Federalist Paper Number 10

Introduction

Federalist Paper Number 10 was among the papers published in 1788 in New York. Three authors namely; Alexander Hamilton, John Jay and James Madison were involved in the publication of these papers. Their major aim was to sway opinion during the ratification of the new American constitution. James Madison authored this particular paper.

It is one of the most influential papers and it talks about faction and the role of government in regulating it as well as liberty. Madison studied at Princeton, Virginia. He participated in the local politics and thereafter Continental Congress. Madison represented Virginia in Constitutional Convention held in Philadelphia. He therefore participated in drafting of United States constitution. He later became a leader in the congress during the ratification of the constitution (Wills, 1982).

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Madison’s Discussion

Madison’s discussion is clear evidence of his devotion to the republic and its liberty. In his argument, Madison strongly says that faction and liberty go hand in hand. The government should not concentrate on causes of faction, instead, it should focus on controlling its effects. According to him, eliminating causes is as well as hindering people’s opinions and doing away with their liberty. Forcing the people to hold the same opinion is oppression or totalitarianism which goes against the nature of human beings.

As man exercises liberty, faction is bound to happen because it is enclosed in fallibility of man. In other words, freedom of expression should not be interfered with. This is because even though man’s reasoning is not always perfect, important opinion can be blocked out in case liberty is curtailed.

In addition, Madison argues that liberty and faction is important in political life and government system. However, he clarifies that faction involving violence is not liberty and is destructive in a country. He further advises the government to control the effects by employing republican model of government.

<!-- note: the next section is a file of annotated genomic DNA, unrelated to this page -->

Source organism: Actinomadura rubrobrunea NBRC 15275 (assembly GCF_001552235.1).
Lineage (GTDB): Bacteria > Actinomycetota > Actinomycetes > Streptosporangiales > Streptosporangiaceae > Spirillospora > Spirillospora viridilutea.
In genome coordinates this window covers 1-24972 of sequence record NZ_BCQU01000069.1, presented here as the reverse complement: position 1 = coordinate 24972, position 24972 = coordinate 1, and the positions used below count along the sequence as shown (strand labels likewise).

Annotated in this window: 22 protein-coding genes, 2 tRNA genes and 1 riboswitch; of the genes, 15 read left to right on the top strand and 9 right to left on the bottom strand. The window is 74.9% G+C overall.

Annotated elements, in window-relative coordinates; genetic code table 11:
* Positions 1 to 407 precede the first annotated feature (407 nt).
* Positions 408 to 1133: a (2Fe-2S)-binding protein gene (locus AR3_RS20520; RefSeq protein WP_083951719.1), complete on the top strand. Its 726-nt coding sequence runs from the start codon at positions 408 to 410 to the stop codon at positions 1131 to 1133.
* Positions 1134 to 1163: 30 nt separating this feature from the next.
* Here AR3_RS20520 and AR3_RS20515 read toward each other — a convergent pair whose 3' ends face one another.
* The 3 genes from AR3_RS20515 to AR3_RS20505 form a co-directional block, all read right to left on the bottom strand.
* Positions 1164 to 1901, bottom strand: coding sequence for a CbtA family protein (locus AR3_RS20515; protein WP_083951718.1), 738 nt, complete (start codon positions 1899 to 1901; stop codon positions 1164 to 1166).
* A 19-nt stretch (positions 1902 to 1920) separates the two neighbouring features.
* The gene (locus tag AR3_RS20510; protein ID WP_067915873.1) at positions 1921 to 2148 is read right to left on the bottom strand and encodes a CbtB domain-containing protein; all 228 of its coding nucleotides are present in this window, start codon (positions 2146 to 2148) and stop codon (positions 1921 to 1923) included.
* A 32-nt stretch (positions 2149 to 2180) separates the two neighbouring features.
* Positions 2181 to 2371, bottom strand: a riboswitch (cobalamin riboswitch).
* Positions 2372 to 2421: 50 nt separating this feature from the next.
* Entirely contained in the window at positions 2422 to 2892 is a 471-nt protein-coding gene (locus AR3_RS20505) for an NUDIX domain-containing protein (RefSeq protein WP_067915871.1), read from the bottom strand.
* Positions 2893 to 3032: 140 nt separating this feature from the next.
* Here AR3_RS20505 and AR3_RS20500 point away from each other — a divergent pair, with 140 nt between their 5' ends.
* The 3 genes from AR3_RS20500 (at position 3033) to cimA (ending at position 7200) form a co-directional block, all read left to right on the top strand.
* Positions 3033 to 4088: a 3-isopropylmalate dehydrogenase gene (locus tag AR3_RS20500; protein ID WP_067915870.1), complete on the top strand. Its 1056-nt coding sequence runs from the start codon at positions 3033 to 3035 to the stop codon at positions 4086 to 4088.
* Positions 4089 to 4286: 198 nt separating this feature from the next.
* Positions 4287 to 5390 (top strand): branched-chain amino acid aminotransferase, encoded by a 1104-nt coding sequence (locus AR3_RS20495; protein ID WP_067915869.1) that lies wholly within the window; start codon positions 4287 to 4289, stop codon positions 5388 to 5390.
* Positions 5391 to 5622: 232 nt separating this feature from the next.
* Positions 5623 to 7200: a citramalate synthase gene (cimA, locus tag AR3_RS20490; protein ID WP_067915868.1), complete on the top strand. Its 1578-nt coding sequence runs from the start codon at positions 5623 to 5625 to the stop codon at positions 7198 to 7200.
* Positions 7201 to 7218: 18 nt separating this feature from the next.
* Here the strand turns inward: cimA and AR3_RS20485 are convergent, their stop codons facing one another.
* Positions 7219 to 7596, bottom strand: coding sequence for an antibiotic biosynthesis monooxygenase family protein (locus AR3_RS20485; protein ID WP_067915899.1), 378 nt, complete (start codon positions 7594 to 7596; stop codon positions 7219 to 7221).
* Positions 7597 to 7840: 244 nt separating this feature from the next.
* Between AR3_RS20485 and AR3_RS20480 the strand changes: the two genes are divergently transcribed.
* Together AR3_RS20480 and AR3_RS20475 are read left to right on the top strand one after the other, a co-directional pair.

“Iron triangle”

Madison mentions the legislature, interest groups and bureaucracy to refer to the three angles of iron triangle. In his discussion, he says that the three would work independently but with one major goal of protecting the good of the public. According to him, legislation should be put in place to enhance the rights of the people. Interest groups can be allowed to exist but should not be a part of bureaucracy in order to avoid corruption.

Interest Groups and the Bureaucracy

Just like any other individual, Madison was concerned with government use of nation’s resources to bring about coercion. To him interests groups can be compared to such government. Individuals create groups with their own interest at the expense of minorities’ rights. Moreover, just like Aristotle, Madison agrees that virtue should be upheld by the authority.

He also believes that democracy cannot be achieved. Like Aristotle who argues that democracy cannot work because people are busy with other activities and thus have no time to do good for the better of the public. Madison believes that animal nature in man overdo the ability to do good for the public by an individual in a democratic state.

He adds that democracy allows people to protect their own interests. This in turn hinders them from doing well for the sake of the public. Madison would therefore advocate that interest groups be independent from bureaucracy so as to avoid a situation in which they use power to protect their own interests (Epstein, 1984).

Conclusion

Federalist Paper Number 10 outlines how the new constitution and the republican government would function for the good of the people than the continental congress that was in power before. Madison also wanted to see that the system does not allow factions that would go against the rights of people and especially the minority. He further argues that factions cannot be avoided if liberty has to be achieved. The government should therefore focus on controlling the effects and not eliminating causes of factions.

References

Epstein, D. (1984). The Political Theory of the Federalist. Chicago: University of Chicago Press.

Wills, G. (1982). Explaining America. New York: Penguin Books.

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